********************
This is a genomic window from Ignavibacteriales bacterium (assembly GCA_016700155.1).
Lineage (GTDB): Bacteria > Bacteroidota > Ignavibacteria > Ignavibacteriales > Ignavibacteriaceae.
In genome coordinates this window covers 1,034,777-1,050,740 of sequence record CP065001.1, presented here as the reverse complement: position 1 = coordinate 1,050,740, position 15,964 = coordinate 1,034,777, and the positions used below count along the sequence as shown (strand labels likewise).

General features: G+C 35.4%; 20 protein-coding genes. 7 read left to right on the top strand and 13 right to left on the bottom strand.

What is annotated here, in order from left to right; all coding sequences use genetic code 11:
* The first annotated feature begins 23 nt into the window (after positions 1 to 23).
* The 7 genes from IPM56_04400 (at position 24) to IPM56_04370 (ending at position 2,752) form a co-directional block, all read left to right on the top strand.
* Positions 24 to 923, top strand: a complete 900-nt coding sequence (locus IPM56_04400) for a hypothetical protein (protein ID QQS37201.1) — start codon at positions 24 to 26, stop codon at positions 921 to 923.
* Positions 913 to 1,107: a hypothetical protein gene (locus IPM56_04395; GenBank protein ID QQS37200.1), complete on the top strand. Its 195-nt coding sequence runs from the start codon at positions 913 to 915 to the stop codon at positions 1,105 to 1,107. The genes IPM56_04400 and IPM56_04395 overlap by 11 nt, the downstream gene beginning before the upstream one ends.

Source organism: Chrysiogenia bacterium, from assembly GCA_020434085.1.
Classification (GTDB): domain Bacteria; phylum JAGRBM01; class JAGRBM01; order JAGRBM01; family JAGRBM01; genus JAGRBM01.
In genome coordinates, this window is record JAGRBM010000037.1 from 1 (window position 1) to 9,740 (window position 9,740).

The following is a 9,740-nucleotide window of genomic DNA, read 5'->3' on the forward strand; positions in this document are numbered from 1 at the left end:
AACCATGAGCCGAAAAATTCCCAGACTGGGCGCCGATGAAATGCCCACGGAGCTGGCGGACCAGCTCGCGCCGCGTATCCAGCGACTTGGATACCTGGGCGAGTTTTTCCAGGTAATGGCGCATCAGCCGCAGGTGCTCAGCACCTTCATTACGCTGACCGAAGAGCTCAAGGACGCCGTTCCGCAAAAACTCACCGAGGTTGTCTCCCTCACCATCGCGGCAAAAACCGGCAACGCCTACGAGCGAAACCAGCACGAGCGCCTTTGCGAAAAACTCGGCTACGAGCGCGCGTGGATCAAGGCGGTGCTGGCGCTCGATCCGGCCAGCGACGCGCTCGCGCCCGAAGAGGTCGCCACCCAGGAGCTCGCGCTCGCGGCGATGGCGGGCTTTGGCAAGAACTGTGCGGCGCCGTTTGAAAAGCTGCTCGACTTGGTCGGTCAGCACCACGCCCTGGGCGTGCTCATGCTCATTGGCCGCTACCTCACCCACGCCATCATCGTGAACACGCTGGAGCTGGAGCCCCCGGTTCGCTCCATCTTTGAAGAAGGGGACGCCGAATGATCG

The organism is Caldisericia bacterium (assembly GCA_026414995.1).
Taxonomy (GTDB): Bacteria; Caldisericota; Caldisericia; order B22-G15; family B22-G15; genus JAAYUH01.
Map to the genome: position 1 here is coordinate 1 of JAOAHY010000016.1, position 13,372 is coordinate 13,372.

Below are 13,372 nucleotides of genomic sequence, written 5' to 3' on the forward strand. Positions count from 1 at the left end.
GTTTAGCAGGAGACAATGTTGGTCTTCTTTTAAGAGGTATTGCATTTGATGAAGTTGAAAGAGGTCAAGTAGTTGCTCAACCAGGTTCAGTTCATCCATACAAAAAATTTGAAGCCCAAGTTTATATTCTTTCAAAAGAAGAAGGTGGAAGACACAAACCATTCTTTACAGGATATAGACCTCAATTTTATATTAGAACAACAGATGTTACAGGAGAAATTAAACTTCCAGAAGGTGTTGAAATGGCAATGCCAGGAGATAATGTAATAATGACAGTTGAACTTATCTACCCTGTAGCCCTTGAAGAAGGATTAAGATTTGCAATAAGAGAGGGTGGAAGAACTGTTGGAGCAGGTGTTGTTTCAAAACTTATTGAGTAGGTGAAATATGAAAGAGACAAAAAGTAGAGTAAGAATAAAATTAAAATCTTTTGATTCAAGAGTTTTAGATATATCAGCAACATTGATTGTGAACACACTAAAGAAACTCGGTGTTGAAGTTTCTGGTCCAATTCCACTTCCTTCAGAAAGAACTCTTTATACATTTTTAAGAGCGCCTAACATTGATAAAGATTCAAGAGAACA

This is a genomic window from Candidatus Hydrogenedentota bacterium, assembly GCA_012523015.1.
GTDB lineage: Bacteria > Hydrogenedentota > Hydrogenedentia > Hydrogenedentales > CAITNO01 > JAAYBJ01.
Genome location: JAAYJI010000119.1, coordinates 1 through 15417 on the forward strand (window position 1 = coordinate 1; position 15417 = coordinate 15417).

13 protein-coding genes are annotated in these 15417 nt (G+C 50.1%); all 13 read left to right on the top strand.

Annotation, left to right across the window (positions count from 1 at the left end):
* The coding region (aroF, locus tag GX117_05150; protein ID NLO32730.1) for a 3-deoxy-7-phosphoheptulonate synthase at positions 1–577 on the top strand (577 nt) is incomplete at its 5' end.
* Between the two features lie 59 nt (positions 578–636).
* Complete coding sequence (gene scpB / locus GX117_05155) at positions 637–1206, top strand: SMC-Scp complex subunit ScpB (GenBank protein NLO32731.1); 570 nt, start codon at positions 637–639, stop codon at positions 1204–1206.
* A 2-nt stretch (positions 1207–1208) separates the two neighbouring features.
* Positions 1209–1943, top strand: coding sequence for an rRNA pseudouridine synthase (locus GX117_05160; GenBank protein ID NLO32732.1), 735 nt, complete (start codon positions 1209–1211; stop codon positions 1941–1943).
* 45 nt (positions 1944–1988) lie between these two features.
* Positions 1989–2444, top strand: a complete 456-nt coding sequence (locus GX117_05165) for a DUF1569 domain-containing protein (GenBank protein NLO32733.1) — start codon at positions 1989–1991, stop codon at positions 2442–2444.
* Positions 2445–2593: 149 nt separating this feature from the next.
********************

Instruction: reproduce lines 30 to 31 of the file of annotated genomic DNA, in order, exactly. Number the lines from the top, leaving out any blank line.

* 45 nt (positions 1944–1988) lie between these two features.
* Positions 1989–2444, top strand: a complete 456-nt coding sequence (locus GX117_05165) for a DUF1569 domain-containing protein (GenBank protein NLO32733.1) — start codon at positions 1989–1991, stop codon at positions 2442–2444.